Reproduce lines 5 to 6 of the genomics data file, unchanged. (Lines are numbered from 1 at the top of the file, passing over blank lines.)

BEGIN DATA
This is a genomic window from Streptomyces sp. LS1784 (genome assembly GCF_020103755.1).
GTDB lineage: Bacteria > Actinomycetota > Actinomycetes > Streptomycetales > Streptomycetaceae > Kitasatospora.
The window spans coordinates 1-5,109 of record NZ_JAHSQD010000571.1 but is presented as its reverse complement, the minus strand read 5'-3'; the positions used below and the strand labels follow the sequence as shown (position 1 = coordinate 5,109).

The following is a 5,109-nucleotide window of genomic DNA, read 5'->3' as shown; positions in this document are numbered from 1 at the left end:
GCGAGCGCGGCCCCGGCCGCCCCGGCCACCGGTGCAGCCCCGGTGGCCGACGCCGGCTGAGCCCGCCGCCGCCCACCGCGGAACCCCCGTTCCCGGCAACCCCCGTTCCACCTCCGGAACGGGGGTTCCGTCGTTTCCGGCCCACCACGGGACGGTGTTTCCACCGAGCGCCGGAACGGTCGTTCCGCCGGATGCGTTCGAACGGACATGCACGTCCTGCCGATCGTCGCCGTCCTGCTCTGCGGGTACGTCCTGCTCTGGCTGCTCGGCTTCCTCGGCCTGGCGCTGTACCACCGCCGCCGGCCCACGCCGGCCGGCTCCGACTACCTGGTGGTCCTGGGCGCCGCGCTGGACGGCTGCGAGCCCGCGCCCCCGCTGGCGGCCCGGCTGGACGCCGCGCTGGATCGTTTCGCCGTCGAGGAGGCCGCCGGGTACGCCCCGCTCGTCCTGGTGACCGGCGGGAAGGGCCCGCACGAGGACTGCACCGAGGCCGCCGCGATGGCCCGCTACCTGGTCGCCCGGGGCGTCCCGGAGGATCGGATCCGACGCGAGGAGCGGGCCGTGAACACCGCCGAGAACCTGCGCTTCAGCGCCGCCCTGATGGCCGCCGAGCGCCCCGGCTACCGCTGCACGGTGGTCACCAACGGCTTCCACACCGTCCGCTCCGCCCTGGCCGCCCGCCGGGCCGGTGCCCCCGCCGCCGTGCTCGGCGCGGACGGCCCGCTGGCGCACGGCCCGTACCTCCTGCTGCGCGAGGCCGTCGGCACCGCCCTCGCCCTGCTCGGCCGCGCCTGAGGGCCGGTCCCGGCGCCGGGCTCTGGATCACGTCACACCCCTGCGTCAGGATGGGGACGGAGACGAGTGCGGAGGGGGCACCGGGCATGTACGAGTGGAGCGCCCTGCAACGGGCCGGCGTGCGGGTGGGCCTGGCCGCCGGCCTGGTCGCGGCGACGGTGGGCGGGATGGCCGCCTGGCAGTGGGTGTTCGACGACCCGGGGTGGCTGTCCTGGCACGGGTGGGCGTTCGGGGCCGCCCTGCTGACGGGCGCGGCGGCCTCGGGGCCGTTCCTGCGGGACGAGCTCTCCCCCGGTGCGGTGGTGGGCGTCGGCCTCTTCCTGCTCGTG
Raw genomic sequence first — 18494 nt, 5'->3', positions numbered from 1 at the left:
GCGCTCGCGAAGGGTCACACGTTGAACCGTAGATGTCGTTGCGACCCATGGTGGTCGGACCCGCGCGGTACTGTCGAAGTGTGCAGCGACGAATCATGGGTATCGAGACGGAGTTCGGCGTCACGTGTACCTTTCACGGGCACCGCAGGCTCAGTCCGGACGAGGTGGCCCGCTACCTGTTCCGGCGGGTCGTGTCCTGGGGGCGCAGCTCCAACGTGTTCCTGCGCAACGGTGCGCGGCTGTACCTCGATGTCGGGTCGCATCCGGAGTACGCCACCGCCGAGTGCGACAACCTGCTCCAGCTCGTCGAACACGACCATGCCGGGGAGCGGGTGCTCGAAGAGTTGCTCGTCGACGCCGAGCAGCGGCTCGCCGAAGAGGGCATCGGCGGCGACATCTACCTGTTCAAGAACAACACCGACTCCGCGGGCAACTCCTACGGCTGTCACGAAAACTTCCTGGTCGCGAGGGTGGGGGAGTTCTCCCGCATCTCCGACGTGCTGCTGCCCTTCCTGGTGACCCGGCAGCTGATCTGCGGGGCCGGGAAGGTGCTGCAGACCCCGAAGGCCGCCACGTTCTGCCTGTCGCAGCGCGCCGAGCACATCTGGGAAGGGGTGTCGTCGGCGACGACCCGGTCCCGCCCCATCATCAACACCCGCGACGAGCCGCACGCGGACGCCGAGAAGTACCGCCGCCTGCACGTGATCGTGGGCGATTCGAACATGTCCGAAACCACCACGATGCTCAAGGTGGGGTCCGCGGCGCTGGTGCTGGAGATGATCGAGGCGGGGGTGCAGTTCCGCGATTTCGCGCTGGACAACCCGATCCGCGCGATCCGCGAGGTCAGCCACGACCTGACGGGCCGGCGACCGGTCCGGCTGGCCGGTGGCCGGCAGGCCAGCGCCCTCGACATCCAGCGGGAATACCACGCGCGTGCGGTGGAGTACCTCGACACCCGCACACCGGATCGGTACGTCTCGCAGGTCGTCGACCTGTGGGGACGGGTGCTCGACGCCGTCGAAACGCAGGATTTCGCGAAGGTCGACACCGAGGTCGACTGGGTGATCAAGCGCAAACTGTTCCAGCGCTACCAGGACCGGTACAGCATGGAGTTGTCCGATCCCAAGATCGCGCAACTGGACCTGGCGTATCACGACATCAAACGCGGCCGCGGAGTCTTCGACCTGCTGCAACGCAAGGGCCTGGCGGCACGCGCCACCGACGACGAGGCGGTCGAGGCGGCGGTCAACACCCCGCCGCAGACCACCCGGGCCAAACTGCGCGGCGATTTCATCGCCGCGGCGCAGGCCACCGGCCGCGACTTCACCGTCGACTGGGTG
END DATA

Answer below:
GCGAGCGCGGCCCCGGCCGCCCCGGCCACCGGTGCAGCCCCGGTGGCCGACGCCGGCTGAGCCCGCCGCCGCCCACCGCGGAACCCCCGTTCCCGGCAACCCCCGTTCCACCTCCGGAACGGGGGTTCCGTCGTTTCCGGCCCACCACGGGACGGTGTTTCCACCGAGCGCCGGAACGGTCGTTCCGCCGGATGCGTTCGAACGGACATGCACGTCCTGCCGATCGTCGCCGTCCTGCTCTGCGGGTACGTCCTGCTCTGGCTGCTCGGCTTCCTCGGCCTGGCGCTGTACCACCGCCGCCGGCCCACGCCGGCCGGCTCCGACTACCTGGTGGTCCTGGGCGCCGCGCTGGACGGCTGCGAGCCCGCGCCCCCGCTGGCGGCCCGGCTGGACGCCGCGCTGGATCGTTTCGCCGTCGAGGAGGCCGCCGGGTACGCCCCGCTCGTCCTGGTGACCGGCGGGAAGGGCCCGCACGAGGACTGCACCGAGGCCGCCGCGATGGCCCGCTACCTGGTCGCCCGGGGCGTCCCGGAGGATCGGATCCGACGCGAGGAGCGGGCCGTGAACACCGCCGAGAACCTGCGCTTCAGCGCCGCCCTGATGGCCGCCGAGCGCCCCGGCTACCGCTGCACGGTGGTCACCAACGGCTTCCACACCGTCCGCTCCGCCCTGGCCGCCCGCCGGGCCGGTGCCCCCGCCGCCGTGCTCGGCGCGGACGGCCCGCTGGCGCACGGCCCGTACCTCCTGCTGCGCGAGGCCGTCGGCACCGCCCTCGCCCTGCTCGGCCGCGCCTGAGGGCCGGTCCCGGCGCCGGGCTCTGGATCACGTCACACCCCTGCGTCAGGATGGGGACGGAGACGAGTGCGGAGGGGGCACCGGGCATGTACGAGTGGAGCGCCCTGCAACGGGCCGGCGTGCGGGTGGGCCTGGCCGCCGGCCTGGTCGCGGCGACGGTGGGCGGGATGGCCGCCTGGCAGTGGGTGTTCGACGACCCGGGGTGGCTGTCCTGGCACGGGTGGGCGTTCGGGGCCGCCCTGCTGACGGGCGCGGCGGCCTCGGGGCCGTTCCTGCGGGACGAGCTCTCCCCCGGTGCGGTGGTGGGCGTCGGCCTCTTCCTGCTCGTG
Raw genomic sequence first — 18494 nt, 5'->3', positions numbered from 1 at the left: